IV. ARCHITECTURE OF THE PROPOSED SYSTEM

METHOD DESCRIPTION

The Personalized Agglomerative Clustering algorithm is divided into two steps: initial clustering and community merging.
4.1 Initial Clustering:
In initial clustering, queries are grouped within the scope of each user. And the initial clustering is involved in the Personalized Agglomerative Clustering algorithm.
4.2 Community Merging:
Community merging is then involved to group queries for the community. And the Community merging is involved in the Personalized Agglomerative Clustering algorithm.
4.3 Termination point:
A common requirement of iterative clustering algorithms is to determine when the clustering process should stop to avoid over merging of the clusters. When the termination point for initial clustering is reached, community merging kicks off; when the termination point for community merging is reached, the whole algorithm terminates. Good timing to stop the two phases is important to the algorithm, since if initial clustering is stopped too early (i.e., not all clusters are well formed), community merging merges all the identical queries from different users, and thus, generates a single big cluster without much personalization effect. If initial clustering is stopped too late, the clusters are already overly merged before community merging begins. The low precision rate thus resulted would undermine the quality of the whole clustering process.
The termination point form initial clustering can be determined by finding the point at which the cluster quality has reached its highest (i.e., further clustering steps would decrease the quality). The same can be done for determining the termination point for community merging. The change in cluster quality can be measured by ΔSimilarity, which is the change in the similarity value of the two most similar clusters in two consecutive steps. For efficiency reason, we adopt the single-link approach to measure cluster similarity. The similarity of two cluster is the same as the similarity between the two most similar queries across the two clusters.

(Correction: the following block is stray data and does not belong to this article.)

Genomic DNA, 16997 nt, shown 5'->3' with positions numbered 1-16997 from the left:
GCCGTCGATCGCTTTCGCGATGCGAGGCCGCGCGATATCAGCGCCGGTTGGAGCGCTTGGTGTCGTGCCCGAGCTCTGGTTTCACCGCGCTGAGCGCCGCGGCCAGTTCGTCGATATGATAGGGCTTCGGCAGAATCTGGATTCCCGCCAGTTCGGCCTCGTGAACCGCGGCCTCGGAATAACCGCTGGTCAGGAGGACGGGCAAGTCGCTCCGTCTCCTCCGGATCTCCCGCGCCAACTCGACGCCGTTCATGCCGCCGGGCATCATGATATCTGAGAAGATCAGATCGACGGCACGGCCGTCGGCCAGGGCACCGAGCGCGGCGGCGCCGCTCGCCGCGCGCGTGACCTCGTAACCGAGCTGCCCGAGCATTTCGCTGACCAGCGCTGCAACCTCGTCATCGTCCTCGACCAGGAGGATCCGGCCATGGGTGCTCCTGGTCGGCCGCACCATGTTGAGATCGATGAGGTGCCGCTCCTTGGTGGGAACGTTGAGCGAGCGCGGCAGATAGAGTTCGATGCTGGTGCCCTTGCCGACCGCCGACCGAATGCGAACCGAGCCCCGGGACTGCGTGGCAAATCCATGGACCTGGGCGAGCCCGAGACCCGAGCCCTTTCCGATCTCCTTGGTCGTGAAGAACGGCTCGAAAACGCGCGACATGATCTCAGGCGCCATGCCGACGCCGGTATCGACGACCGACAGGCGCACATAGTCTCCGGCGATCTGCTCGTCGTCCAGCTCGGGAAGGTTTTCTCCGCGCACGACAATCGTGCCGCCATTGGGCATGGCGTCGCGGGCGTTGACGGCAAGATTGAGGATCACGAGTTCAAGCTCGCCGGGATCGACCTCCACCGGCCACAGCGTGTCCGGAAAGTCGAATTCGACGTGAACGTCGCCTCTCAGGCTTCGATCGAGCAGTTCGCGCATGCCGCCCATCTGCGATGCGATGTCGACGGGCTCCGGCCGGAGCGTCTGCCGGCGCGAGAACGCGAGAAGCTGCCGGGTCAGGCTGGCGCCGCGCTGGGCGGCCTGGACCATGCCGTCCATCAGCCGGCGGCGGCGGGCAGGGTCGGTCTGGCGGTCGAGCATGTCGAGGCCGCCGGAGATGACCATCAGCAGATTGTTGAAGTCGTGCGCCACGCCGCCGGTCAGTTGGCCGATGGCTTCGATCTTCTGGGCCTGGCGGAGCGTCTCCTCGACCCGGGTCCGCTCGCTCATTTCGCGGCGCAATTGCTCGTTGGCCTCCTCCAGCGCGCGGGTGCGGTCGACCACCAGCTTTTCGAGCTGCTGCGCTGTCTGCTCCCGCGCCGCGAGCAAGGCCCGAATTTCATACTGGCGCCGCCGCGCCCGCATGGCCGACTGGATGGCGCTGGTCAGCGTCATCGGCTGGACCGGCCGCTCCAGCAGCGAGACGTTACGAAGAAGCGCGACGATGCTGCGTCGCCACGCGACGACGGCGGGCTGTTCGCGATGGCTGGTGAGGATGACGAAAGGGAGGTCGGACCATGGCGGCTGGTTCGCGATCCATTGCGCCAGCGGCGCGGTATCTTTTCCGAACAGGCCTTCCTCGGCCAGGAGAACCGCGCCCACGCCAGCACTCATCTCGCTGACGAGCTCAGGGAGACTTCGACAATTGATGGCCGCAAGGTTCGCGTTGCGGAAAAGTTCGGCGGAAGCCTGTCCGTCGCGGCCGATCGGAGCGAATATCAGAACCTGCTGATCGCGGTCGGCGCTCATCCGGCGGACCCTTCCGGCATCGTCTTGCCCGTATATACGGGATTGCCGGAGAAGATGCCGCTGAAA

Formally, ΔSimilarity is defined as ΔSimilarity(i)= simi(Pqm,Pqn) _ simi+1(Pqo,Pqp) where qm and qn are the two most similar queries in the ith step of the clustering process, P(qm)and P(qn) are the concept-based profiles for qm and qn, qo and qp are the two most similar queries in the (i+1)th step of the clustering process, P(qo) and P(qp) are the concept-based profiles for qm and qn, and sim() is the cosine similarity.

V. CONCLUSION AND FUTURE WORK

An accurate user profile can greatly improve a search engine’s performance by identifying the information needs for individual users. we proposed and evaluated several user profiling strategies. The techniques make use of click through data to extract from Web-snippets to build concept-based user profiles automatically. We applied preference mining rules to infer not only user’s positive preferences but also their negative preferences and utilized both kinds of preferences in deriving user’s profiles. The user profiling strategies were evaluated and compared with the personalized query clustering method that we proposed previously.
Apart from improving the quality of the resulting clusters, the negative preferences in the proposed user profiles also help to separate similar and dissimilar queries into distant clusters, which helps to determine near optimal terminating points for our clustering algorithm.
We observe that the algorithmic optimal points for initial clustering and community merging usually are only one step away from the manually determined optimal points. Further, the precision and recall values obtained at the algorithmic optimal points are only slightly lower than those obtained at the manually determined optimal points.
In the future work, the existing user profiles can be used to predict the intent of unseen queries, such that when a user submits a new query, personalization can benefit the unseen query.

Figures at a glance

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References